But WWE knows they have an unbreakable bond with their fans, as one-way and abusive as it might be now. It doesn’t matter what they want, because even though they won’t get it almost all of the time, more than enough of them won’t turn away to find something different. Wrestlemania is such a huge event that it acts as a beacon to make fans think this is the only way. It shapes the rest of the calendar.
You couldn’t help but feel the shadow of Vince McMahon afterward. Despite protestations from everyone, if you know your WWE history, you know Vince shoved Reigns down everyone’s throat for three or four years and all he got was utter rebellion from the fans. But Vince has never cared what the fans think, and now that Reigns is entrenched as the unquestioned and unreachable star of the company, you couldn’t help but feel he was the one deciding everyone’s going to pay now for their denial of it at the end of the last decade. HHH can say what he wants, talent can say what they want, other execs can say what they want, but if booking looks and smells like Vince…
And now he’s at the top of an even bigger company. Why will it get better? Everything smacked of being directed by a guy who was ousted from his job for the crimes he committed, and then got that job and even more money back anyway. This was the booking of a man and a company that feels untouchable. Because they are.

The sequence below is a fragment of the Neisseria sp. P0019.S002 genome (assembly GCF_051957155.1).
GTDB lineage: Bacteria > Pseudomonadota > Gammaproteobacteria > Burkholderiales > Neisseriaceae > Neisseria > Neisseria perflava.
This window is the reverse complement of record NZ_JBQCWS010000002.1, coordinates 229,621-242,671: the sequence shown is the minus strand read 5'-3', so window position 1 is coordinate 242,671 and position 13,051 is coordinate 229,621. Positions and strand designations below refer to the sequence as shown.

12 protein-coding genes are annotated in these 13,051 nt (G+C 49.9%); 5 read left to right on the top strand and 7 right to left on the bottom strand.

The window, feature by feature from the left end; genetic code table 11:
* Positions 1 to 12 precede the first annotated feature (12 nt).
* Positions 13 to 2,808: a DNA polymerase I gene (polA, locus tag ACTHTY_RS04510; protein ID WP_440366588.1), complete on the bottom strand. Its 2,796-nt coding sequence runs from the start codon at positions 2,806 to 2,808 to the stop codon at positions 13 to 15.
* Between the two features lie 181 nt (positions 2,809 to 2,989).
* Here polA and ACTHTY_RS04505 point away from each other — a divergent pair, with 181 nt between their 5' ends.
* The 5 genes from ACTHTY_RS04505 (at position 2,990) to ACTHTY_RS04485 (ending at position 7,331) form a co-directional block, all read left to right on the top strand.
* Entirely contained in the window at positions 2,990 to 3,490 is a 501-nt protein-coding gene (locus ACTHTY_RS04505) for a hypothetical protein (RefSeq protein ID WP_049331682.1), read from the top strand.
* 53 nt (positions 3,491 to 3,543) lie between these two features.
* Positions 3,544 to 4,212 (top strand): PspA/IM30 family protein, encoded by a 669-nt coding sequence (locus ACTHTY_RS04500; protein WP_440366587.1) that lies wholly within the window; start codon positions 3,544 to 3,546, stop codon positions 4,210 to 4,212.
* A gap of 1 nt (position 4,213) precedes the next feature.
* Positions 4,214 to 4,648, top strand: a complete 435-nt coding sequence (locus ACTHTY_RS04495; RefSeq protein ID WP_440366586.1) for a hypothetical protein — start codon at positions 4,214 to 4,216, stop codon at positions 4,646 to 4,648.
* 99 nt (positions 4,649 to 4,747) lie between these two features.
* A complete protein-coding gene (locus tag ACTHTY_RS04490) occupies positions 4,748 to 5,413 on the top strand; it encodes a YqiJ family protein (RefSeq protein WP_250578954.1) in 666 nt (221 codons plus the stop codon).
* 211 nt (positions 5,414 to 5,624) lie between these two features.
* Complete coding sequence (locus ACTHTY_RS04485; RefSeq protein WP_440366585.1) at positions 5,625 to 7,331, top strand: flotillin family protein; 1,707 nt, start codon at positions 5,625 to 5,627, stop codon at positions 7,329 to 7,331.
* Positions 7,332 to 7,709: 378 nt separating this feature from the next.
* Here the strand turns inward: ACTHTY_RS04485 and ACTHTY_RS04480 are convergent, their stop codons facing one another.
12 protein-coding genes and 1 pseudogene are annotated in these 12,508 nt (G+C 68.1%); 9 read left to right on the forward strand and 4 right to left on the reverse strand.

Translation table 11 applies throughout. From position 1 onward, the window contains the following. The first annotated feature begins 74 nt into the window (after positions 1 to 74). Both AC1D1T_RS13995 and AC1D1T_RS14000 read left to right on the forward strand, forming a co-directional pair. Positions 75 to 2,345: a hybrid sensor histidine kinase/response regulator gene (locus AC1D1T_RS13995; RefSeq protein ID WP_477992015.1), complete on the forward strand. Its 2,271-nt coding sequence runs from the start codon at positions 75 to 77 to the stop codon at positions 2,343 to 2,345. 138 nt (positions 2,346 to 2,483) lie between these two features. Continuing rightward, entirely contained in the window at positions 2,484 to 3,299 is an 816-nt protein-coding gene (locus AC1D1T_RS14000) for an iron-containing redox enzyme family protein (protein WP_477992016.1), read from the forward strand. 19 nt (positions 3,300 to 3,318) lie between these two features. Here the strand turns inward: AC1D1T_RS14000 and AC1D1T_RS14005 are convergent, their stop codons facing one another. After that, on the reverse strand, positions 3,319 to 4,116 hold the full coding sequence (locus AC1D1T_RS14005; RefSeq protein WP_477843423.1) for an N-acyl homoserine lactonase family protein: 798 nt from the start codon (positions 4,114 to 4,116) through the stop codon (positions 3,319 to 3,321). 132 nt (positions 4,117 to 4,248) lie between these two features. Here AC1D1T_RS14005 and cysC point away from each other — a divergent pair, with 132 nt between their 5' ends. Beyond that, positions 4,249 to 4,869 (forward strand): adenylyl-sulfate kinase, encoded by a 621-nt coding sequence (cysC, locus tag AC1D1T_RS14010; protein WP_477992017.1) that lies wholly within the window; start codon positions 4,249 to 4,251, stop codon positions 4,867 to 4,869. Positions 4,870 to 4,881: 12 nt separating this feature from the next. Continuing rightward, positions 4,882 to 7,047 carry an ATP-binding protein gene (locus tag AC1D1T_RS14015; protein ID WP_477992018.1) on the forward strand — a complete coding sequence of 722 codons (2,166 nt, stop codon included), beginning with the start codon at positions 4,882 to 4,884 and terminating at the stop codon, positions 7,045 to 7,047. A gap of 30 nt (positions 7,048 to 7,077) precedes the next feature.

Wrestlemania: Night 2
It was a perfect, wonky ending to a very wonky Night 2. The first two matches–Brock Lesnar v. Omos and the women’s four-way tag–were utter dogshit. Rousey is so toxic and bad now they just have her win without actually doing anything and yet are terrified of using her to help make another star. Think UFC’s merger 24 hours later had something to do with it?
That was followed by the three-way of Gunther-Drew McIntyre-Sheamus for the IC title, which was the match of both nights. Just a brutal display of physicality and striking from some very large men. Asuka and Bianca Belair followed next, and while it was a very tough spot to be put in both women delivered a great match with Belair cementing her legacy as Mrs. Wrestlemania.
And then it was time for the night to turn back into the gutter. Finn Balor and Edge in Hell In a Cell was a mess, further made so because a cut opened on Balor’s face which WWE would not allow him to wrestle with, even though his facepaint concealed it. So a stodgy match was stopped for five minutes so it could be stapled up, and then his “Demon” character lost anyway.
In the weekend’s funniest, and probably best, moment was a return of Shane McMahon — that literally no one asked for — which was quickly ended when he blew out his quad 12 seconds into his impromptu match with The Miz. If only we had all really taken stock of the symbolism for what was to come.
And then the main event. A really good match, one of the better Mania main events in a while, completely neutered by the ending. WWE doesn’t reward you. They won’t pay you off. They’ll take you where they want to go, because they know you’ll always come back. And if you don’t? Well, they just were sold for $9 billion, so fuck you.
To follow all of Sam’s wrestling musings, @Felsgate on Twitter.